Dressing For Your Trip To Antarctica

What To Pack And Wear

Travelers on Zodiac in Antarctica

One of the first questions we get from clients right after they book their Antarctica cruise is, "What do you recommend for clothing?" The most helpful piece of advice we can offer is summed up in a single word: layering.

Layering is a key factor in staying comfortable. Weather in Antarctica can change quickly and often. Even in the short time it takes to travel by Zodiac from ship to shore, the temperature could change significantly or the wind could kick up. By dressing in layers, you’ll be well prepared for a wide range of temperatures and conditions, especially during shore landings. If you become too warm, you can remove a layer. Conversely, if you get cold, you can reach into your backpack for more clothing.

The following are items you will definitely want to have on your trip. NOTE: You can click on the image below to download and print our recommended clothing.


1. Parka

Choose a parka with goose down, synthetic fibers, heavy fleece or other insulation material and a waterproof or highly water-resistant outer layer. Comfort range rating should be approximately 0°–35 °F (-18°–2°C).


2. Waterproof Jacket

In addition to a parka, a lighter weight jacket made of a waterproof—or, at the least, highly water-resistant—material is ideal for layering when standing on the ship’s deck or when going ashore on “warmer” days. Gore-Tex® and other similar materials allow perspiration to escape while shedding water in all but the heaviest rain and snow.


3. Waterproof Pants

Materials such as Gore-Tex® or other waterproof fabric help protect you from spray while riding in Zodiac landing craft and on shore when you want to sit or kneel on snow. Some insulation may be desirable. Ski and snowboard pants work great.


4. Fleece or Lightweight Insulated Jacket

Ideal for layering, fleece is warm, versatile and fairly water-resistant. Mid-weight fleece typically provides plenty of warmth when layered. Lightweight down or synthetic-filled jackets are another excellent option for an insulating layer.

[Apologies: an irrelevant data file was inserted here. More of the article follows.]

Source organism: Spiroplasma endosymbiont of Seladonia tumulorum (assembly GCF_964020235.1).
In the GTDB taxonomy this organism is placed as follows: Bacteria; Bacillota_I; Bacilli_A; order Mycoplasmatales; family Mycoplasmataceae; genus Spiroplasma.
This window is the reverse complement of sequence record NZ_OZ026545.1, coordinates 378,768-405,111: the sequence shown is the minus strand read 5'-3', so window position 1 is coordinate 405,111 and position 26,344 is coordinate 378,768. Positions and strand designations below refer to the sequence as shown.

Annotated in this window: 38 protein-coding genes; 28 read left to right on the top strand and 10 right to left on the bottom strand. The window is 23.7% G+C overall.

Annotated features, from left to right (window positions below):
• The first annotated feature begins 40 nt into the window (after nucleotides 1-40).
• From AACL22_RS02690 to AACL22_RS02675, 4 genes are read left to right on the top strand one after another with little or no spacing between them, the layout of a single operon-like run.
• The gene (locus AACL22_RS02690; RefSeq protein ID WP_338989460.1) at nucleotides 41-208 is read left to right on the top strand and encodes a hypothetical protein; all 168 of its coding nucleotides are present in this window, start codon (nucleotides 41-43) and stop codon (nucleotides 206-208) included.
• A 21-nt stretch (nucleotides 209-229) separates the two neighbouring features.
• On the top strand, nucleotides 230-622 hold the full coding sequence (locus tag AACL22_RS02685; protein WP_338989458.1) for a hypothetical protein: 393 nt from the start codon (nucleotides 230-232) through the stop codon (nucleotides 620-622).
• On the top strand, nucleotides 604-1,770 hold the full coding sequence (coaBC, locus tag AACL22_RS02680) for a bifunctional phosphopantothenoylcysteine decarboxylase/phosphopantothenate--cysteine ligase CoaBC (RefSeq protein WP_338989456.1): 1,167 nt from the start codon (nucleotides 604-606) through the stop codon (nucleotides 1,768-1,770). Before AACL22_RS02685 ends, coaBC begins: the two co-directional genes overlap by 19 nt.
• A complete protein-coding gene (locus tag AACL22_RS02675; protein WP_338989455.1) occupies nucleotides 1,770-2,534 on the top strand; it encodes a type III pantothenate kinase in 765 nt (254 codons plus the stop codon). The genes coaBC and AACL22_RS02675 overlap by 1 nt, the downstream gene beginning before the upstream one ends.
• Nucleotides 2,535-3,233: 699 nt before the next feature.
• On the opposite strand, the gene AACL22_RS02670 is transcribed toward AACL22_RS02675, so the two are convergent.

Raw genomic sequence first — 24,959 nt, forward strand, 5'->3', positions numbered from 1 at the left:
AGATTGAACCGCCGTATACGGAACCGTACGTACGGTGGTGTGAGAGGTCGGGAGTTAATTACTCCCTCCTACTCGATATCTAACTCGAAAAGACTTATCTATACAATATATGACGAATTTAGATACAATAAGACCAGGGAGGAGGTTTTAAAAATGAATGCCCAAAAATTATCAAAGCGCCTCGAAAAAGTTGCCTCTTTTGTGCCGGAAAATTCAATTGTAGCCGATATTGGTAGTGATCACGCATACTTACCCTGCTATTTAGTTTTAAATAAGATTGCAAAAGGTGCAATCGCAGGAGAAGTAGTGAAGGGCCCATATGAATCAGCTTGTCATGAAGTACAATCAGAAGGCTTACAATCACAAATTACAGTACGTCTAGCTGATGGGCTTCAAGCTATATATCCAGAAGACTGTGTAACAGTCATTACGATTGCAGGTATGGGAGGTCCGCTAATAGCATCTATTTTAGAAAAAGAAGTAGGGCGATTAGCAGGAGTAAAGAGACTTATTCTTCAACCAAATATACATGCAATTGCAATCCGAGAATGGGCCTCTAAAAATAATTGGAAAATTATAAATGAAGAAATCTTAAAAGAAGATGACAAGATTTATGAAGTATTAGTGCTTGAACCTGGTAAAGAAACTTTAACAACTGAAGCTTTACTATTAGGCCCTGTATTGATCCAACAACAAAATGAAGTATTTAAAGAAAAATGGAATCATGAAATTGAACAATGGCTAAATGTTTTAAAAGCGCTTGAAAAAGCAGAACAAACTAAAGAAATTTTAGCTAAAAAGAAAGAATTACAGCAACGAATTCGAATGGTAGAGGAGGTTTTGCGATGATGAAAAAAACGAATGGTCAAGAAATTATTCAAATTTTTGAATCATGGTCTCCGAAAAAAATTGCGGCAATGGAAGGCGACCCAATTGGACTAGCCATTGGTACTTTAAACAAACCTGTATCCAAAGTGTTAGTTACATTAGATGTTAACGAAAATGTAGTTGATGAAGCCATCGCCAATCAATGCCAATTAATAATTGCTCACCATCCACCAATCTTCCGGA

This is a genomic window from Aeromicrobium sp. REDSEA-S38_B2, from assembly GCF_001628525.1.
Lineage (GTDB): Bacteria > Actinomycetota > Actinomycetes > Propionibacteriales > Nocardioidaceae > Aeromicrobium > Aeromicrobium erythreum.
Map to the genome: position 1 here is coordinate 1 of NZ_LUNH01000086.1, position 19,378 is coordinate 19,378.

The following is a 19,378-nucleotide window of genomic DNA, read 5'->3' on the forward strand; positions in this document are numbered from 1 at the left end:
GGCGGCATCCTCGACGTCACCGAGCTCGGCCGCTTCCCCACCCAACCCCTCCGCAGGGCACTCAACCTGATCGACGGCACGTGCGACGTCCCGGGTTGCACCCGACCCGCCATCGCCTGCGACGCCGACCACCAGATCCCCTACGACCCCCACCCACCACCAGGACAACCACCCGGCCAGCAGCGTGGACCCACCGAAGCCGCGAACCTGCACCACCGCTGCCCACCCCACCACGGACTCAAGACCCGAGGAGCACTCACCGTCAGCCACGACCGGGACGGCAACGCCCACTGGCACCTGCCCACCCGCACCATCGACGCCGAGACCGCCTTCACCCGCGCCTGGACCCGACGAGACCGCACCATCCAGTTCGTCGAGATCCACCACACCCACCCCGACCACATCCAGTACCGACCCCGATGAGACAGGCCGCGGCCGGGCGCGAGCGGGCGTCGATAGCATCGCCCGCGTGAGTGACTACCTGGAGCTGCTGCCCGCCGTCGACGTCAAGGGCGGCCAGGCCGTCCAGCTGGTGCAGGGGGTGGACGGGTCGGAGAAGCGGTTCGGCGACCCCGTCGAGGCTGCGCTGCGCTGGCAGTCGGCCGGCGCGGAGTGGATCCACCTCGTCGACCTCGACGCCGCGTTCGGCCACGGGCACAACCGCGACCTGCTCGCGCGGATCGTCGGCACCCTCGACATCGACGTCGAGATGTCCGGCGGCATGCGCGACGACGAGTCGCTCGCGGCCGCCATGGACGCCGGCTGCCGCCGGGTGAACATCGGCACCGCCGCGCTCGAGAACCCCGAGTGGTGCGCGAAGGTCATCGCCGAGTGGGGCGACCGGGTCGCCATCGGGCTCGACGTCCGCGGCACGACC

5. Long Underwear

Your base layer of clothing should include long underwear—both pants and a top.  Materials to look for are merino wool (wool blends tend to be less itchy than 100% wool), silk and polyester fabrics.


6. Waterproof Boots

Unless you have an uncommonly large or small shoe size, we highly recommend using the boots that are provided (free of charge) to passengers  on the ship. Not only does this save a few dollars, it also means you don’t have to carry bulky boots in your luggage. However, if you do have an uncommon shoe size—or just prefer bringing your own—look for calf-high rubber boots. Some, like Wellington brand boots, are all rubber, while others, like Muck® brand boots (our favorites), have neoprene uppers. Choose boots that have a sturdy sole with good traction and are comfortable when worn with thick socks.  Wool or wool blend socks are an excellent choice, but other insulating materials also work.


7. Waterproof Gloves

Insulated gloves with a waterproof outer layer keep your hands warm and dry when traveling by Zodiac to and from the ship. Compared to mittens, gloves offer more dexterity, which is useful when operating a camera or holding onto handrails on a ship’s gangway.


8. Hat & Neck Warmer

We recommend wool or fleece hats. Make sure your hat covers your ears. A hat with a bill will keep salt spray off your sunglasses during Zodiac excursions.  We prefer fleece neckwarmers to scarves, which loosen and can get wet. If you’re worried that wool will be itchy, look for wool blends like those used in SmartWool® products.


9. Sunglasses

Bring a pair of polarized glasses. The sun does shine in Antarctica, and when it does the glare off snow and water can be intense. If your eyes are especially sensitive to the sun or glare, you might consider wraparound sunglasses or glacier glasses for maximum protection.


10. Backpack

Though not an article of clothing, we highly recommend bringing a small waterproof or highly water-resistant daypack. They’re great for carry extra clothes when going ashore (or storing clothes you shed when temperatures rise). If you plan on carrying camera gear, you may want to invest in a padded backpack specifically designed for photographers.

For more information on temperatures you can expect during your cruise, be sure to check out our Weather in Antarctica page.

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